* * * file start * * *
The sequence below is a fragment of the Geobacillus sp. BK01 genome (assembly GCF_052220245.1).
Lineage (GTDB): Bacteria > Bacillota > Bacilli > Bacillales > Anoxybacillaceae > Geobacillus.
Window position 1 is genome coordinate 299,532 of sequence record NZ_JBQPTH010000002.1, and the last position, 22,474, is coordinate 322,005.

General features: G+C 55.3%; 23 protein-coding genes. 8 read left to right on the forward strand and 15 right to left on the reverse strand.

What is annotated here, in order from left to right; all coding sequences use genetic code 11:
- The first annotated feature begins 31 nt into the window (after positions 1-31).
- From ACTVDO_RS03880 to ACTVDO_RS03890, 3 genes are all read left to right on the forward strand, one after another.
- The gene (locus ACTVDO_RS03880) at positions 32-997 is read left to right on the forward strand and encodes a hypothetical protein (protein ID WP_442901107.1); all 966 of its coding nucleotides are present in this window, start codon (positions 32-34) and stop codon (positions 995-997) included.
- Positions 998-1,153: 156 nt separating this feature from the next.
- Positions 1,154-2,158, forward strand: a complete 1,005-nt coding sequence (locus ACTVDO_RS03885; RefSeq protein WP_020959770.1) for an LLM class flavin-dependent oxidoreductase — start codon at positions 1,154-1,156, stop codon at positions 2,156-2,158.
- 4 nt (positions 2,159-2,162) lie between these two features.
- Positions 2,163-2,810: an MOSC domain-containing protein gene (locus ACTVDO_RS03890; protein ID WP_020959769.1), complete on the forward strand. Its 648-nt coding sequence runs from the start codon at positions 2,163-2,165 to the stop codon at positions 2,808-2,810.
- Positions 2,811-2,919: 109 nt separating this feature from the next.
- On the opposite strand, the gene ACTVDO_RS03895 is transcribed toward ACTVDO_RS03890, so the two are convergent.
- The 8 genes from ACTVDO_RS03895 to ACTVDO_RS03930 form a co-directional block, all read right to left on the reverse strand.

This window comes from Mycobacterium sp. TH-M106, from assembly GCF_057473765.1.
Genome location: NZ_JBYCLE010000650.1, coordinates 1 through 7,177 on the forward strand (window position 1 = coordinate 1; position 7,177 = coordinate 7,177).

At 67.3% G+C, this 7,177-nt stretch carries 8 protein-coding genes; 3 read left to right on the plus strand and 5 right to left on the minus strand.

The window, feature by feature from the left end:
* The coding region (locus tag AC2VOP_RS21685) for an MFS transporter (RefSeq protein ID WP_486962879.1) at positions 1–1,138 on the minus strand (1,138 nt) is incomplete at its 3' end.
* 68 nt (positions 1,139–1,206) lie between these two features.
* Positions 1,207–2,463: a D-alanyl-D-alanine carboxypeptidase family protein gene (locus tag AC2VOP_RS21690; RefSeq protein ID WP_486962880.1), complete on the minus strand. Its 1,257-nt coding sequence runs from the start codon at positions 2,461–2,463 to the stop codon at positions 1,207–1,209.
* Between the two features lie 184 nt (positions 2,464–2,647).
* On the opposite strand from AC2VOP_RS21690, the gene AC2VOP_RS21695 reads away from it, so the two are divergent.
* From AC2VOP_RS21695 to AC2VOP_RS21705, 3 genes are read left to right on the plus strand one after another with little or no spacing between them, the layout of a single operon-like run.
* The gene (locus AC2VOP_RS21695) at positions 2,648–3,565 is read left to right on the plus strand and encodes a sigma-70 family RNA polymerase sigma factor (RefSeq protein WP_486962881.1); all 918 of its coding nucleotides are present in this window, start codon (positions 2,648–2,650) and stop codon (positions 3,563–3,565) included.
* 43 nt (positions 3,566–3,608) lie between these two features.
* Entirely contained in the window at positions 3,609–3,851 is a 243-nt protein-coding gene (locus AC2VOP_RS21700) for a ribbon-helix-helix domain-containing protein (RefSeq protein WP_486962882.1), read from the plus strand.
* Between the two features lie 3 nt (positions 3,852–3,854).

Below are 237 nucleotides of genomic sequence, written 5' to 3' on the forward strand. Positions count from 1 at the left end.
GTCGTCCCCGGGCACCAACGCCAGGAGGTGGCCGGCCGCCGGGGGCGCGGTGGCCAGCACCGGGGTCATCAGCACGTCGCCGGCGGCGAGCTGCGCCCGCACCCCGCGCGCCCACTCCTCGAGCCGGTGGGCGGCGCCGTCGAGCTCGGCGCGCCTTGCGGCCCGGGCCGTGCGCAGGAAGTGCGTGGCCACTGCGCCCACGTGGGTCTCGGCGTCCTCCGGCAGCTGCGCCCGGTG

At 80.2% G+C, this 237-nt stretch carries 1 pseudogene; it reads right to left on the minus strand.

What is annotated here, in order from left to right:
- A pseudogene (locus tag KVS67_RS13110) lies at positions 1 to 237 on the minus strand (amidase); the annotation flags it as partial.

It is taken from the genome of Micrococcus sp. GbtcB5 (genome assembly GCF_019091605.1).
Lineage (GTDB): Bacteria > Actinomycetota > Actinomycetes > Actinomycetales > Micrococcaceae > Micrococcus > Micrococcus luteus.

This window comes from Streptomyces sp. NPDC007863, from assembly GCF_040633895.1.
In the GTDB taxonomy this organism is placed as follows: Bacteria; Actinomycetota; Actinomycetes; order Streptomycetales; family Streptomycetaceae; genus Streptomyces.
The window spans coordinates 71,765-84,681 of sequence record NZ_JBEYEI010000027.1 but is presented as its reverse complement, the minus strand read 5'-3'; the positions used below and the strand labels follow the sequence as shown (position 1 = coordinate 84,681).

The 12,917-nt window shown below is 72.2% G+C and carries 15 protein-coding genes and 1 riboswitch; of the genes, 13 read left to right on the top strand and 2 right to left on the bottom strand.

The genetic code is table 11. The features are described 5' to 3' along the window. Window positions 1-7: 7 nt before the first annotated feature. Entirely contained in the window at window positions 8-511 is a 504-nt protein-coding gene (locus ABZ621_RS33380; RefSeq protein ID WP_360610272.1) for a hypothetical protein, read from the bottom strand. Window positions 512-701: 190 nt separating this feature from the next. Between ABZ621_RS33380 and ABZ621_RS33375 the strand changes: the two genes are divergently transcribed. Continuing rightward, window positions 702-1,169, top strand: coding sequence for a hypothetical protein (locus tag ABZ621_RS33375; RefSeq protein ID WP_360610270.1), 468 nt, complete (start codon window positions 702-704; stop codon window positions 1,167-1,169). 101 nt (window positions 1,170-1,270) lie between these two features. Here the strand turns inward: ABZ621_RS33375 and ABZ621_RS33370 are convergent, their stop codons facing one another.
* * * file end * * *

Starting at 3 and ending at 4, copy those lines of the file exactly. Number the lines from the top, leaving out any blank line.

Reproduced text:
Window position 1 is genome coordinate 299,532 of sequence record NZ_JBQPTH010000002.1, and the last position, 22,474, is coordinate 322,005.

General features: G+C 55.3%; 23 protein-coding genes. 8 read left to right on the forward strand and 15 right to left on the reverse strand.